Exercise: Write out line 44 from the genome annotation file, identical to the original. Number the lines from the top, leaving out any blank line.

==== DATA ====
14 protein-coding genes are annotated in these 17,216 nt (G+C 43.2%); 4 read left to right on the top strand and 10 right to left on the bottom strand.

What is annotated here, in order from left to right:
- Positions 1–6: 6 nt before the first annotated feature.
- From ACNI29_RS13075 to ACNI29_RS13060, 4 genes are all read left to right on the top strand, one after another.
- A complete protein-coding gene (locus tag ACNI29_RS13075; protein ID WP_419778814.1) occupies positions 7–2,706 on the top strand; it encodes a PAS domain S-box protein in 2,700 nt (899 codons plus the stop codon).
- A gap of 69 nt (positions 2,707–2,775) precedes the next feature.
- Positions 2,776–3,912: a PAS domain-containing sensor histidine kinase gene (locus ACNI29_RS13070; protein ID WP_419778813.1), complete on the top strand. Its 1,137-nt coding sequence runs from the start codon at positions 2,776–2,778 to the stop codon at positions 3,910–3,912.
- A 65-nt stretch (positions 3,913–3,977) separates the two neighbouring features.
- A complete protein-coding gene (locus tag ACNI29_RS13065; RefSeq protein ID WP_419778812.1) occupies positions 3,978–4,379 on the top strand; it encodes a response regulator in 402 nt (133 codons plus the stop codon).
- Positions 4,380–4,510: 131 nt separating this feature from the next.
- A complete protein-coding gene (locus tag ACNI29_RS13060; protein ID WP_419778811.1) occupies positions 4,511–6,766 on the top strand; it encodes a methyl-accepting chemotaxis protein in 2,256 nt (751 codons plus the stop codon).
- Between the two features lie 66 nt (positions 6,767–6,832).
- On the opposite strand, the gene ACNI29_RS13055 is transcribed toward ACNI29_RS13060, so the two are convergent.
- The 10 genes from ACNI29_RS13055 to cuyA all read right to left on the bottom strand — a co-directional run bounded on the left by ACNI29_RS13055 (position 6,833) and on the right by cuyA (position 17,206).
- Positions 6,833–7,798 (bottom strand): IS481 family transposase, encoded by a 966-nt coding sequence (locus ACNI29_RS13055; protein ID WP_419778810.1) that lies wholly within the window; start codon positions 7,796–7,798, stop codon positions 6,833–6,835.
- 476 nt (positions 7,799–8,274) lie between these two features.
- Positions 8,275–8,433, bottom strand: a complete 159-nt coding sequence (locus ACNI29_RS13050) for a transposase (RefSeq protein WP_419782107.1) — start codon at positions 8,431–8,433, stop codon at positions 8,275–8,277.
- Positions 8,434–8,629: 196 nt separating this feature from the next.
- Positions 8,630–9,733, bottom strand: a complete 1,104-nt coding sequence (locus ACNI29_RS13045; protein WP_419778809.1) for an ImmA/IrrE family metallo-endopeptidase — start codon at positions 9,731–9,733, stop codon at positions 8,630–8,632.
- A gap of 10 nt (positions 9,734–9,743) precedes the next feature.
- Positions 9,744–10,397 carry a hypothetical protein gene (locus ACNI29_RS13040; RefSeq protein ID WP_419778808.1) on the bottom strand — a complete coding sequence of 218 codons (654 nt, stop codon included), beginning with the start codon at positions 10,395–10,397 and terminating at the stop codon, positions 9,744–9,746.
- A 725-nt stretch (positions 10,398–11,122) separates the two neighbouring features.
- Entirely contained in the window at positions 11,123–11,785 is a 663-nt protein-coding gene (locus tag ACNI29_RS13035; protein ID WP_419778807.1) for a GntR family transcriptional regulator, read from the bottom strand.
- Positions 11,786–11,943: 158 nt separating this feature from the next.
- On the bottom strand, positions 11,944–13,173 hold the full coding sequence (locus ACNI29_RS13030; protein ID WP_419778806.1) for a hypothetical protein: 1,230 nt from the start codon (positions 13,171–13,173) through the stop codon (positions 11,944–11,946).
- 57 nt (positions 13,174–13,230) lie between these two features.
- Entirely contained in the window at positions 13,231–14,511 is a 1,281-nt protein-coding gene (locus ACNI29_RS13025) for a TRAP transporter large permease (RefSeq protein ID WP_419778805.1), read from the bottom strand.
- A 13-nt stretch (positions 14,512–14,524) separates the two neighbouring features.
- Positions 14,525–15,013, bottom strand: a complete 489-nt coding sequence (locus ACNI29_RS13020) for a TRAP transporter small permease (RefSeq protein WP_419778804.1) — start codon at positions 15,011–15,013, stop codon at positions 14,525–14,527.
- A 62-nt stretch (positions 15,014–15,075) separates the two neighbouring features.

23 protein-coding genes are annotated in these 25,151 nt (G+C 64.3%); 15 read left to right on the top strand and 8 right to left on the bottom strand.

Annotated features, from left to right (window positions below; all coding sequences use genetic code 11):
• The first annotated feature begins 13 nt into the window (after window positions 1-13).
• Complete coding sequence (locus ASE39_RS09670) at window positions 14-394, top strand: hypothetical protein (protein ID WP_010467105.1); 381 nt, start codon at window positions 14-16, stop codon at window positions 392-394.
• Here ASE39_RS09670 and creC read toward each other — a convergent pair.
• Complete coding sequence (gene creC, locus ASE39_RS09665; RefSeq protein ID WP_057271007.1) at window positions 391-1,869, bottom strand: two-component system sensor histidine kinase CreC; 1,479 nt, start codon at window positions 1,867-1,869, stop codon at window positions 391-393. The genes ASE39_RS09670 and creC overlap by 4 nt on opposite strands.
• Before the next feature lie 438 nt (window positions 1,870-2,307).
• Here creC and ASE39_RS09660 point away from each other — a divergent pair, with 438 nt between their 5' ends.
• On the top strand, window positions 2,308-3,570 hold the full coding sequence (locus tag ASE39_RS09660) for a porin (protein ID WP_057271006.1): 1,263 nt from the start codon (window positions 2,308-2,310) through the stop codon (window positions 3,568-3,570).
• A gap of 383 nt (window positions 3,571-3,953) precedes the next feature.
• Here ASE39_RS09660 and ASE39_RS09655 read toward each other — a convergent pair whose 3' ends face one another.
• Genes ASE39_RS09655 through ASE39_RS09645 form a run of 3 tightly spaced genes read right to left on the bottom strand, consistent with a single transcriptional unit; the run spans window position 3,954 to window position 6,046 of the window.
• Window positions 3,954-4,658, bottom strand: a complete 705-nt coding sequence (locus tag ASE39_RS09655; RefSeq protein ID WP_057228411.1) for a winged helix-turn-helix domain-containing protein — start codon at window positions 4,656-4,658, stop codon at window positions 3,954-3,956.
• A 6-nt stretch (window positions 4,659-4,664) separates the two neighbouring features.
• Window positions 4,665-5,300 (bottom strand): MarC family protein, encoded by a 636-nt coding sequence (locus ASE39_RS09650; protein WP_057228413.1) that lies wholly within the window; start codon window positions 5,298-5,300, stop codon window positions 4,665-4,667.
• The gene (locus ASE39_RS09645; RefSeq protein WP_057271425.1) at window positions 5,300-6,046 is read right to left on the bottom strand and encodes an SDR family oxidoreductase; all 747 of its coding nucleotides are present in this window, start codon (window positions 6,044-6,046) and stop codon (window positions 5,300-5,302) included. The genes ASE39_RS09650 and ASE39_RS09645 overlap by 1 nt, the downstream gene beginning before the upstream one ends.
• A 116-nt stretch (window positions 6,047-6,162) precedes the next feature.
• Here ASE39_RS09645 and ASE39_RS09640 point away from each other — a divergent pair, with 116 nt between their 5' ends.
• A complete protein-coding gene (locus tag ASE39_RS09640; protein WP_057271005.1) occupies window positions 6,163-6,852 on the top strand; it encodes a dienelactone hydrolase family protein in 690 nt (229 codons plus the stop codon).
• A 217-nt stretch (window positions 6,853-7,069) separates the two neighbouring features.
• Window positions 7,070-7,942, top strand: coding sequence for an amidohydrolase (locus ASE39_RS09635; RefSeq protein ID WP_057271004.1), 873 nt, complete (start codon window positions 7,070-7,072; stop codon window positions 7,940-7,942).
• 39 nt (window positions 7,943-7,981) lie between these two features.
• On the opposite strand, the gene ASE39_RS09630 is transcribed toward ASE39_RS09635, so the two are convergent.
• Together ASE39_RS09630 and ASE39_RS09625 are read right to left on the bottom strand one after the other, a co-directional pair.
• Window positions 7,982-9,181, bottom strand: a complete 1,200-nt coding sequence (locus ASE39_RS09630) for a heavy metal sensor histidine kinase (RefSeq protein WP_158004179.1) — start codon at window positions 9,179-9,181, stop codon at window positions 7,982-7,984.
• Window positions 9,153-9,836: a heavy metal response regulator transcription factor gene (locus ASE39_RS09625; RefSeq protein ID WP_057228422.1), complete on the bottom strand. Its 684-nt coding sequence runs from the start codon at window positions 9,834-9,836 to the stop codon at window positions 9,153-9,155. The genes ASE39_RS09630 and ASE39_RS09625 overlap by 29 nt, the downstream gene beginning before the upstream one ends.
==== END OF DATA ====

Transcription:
• A 6-nt stretch (window positions 4,659-4,664) separates the two neighbouring features.